Academic journal article Canadian Journal of Behavioural Science

The Influence of Judge, Target, and Stimulus Characteristics on the Accuracy of Detecting Deceit

Academic journal article Canadian Journal of Behavioural Science

The Influence of Judge, Target, and Stimulus Characteristics on the Accuracy of Detecting Deceit

Article excerpt


Although detecting deception is generally difficult, it appears that some people are better at this task than others. However, the factors contributing to varying accuracy rates in deception detection are not well understood. The purpose of this study was to identify potential factors related to the ability to detect deceit, including characteristics of the credibility assessor (e.g., personality, handedness, cue use), characteristics of the target (attractiveness, gender), and the modality of the report (audiovisual versus audio-only). Participants (N = 310) judged the honesty of eight reports of emotionally laden events (four true reports and four motivated lies) presented in audio-visual or audio-only formats. Results indicated that detection accuracy was significantly higher when the judge was left-handed, the target was unattractive, and the target and judge were of opposite genders. Judges most frequently relied on cues related to the content of the report to decide credibility, but the use of such cues was associated with lower detection accuracy. In contrast, although facial cues were relied upon less often, they were positively associated with accuracy. Implications for the process of credibility assessment are discussed.


Bien qu'il soit le plus souvent difficile de detecter la tromperie, il apparait que certaines personnes sont meilleures a le faire que d'autres. Cependant, les facteurs contribuant a la variance du taux de precision dans la detection de la tromperie ne sont pas bien compris. La presence etude visait a identifier des facteurs possibles lies a la capacite de detecter la tromperie, y compris les caracteristiques de l'evaluateur de la credibilite (p. ex. la personnalite, la manualite, l'utilisation des indices), les caracteristiques de la cible (l'attractivite, le sexe) et la modalite du rapport (audiovisuel par opposition a audio uniquement). Les participants (N=310) ont jugs de l'honnetete de huit rapports d'evenements remplis d'emotivite (quatre rapports vrais et quatre rapports de mensonges motives) presentes en format audiovisuel et audio uniquement. Les resultats demontrent que la precision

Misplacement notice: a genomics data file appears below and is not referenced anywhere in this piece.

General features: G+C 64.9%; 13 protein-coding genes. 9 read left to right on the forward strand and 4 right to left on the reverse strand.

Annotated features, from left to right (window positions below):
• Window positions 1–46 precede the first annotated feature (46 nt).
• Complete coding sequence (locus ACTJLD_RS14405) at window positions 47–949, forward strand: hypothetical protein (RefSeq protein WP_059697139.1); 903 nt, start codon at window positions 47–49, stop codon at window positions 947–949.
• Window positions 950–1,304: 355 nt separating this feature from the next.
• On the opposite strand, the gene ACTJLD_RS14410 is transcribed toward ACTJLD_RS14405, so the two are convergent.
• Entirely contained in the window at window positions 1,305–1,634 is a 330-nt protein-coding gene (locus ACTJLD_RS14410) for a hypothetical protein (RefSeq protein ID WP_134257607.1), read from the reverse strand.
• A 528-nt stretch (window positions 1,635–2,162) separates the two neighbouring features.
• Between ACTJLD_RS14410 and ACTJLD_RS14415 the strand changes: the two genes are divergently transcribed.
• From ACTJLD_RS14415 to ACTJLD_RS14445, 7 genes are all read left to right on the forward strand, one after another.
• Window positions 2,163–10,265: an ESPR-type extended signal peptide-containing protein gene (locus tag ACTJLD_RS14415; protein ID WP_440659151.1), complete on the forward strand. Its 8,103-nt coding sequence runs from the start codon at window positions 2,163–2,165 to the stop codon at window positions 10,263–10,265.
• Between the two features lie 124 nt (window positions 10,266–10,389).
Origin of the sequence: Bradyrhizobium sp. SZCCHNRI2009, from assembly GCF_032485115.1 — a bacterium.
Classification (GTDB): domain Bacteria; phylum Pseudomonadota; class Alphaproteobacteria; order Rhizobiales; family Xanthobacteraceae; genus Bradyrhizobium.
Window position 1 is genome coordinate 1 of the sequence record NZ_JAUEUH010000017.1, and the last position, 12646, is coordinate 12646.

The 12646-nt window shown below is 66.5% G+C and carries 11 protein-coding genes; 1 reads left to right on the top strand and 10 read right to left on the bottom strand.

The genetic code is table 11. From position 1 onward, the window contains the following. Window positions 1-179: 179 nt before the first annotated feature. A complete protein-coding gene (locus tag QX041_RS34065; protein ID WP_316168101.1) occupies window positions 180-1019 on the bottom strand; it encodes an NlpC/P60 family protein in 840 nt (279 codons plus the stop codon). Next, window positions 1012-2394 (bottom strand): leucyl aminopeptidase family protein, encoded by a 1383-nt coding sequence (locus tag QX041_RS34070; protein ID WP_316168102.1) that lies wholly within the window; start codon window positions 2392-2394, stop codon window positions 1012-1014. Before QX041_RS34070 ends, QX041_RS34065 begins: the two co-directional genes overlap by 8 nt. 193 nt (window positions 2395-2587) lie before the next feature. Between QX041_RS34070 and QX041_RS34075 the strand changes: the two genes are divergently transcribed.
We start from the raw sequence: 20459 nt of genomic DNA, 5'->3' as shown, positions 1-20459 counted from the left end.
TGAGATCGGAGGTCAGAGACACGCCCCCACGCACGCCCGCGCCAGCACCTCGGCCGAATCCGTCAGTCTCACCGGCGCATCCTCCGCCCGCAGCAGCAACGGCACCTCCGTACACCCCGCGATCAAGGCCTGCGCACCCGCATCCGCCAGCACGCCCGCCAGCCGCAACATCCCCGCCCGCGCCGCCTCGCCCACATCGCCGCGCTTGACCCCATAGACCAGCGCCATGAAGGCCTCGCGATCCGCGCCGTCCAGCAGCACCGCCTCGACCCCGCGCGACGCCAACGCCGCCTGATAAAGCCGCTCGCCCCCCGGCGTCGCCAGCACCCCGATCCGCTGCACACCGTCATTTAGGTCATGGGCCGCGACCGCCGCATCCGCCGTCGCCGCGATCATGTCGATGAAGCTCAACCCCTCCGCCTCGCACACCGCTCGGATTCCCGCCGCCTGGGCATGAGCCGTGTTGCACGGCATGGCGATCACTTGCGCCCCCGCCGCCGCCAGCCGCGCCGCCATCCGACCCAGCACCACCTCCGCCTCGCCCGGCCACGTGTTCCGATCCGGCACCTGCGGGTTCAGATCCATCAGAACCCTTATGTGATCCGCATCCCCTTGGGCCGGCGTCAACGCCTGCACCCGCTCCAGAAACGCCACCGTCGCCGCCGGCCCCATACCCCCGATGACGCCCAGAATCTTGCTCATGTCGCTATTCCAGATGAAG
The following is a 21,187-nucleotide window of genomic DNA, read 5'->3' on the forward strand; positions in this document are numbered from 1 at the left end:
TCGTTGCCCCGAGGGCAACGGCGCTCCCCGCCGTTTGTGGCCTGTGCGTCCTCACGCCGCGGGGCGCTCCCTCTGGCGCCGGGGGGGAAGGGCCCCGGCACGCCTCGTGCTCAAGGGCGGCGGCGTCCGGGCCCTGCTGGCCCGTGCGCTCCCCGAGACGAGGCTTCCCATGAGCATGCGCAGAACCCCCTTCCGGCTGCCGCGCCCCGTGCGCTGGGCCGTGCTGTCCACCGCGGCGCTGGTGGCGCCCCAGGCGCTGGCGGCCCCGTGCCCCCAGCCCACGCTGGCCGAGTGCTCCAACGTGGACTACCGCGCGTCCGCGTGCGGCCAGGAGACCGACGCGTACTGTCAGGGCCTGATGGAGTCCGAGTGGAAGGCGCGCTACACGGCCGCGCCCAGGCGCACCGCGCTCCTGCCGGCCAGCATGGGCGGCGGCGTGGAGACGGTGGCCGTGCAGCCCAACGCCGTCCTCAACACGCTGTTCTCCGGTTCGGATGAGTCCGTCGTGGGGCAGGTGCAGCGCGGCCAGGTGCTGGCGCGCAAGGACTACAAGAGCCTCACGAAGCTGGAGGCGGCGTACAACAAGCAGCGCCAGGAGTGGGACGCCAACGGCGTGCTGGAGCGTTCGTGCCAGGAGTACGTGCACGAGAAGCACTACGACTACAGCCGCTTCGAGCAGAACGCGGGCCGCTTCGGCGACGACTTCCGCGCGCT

dans la detection etait significativement plus elevee lorsque le juge etait gaucher, que la cible etait peu attrayante et que la cible et le juge etaient de sexe oppose. Les juges se fiaient le plus souvent a des indices lies au contenu du rapport pour decider de la credibilite, mail l'utilisation de tels indices etait associee a une precision de detection plus faible. En revanche, meme si on se fiait moins souvent aux indices faciaux, ils etaient associes positivement a la precision. Des suppositions quant au processus d'evaluation de la credibilite font l'objet d'une evaluation.

Deception is an important aspect of everyday human social interactions (e.g., DePaulo, Kashey, Kirkendol, Wyer, & Epstein, 1996). Although the consequences of deception are often trivial (as with "white lies"), they can be more serious in certain contexts, such as a police interrogation or in the courtroom (e.g., Porter & Yuille, 1996; Porter, Yuille, & Birt, 2001). Most people, including law enforcement professionals, experience considerable difficulty in accurately detecting deceit. In laboratory studies, most individuals perform around chance in detecting deception (see Vrij, 2000). In a classic study by Ekman and O'Sullivan (1991), customs officials, police officers, judges, FBI agents, forensic psychiatrists, and other groups were no better than chance at judging the honesty of videotaped speakers. Only the Secret Service performed significantly above what would be expected from guessing alone (64% correct). Similarly, Porter, Woodworth, and Birt (2000) found that Canadian federal parole officers performed significantly below chance at detecting deception prior to participating in a deception detection training workshop.

Despite the general impairment in identifying deceit, some individuals are considerably better at the task than others. …

Search by... Author
Show... All Results Primary Sources Peer-reviewed


An unknown error has occurred. Please click the button below to reload the page. If the problem persists, please try again in a little while.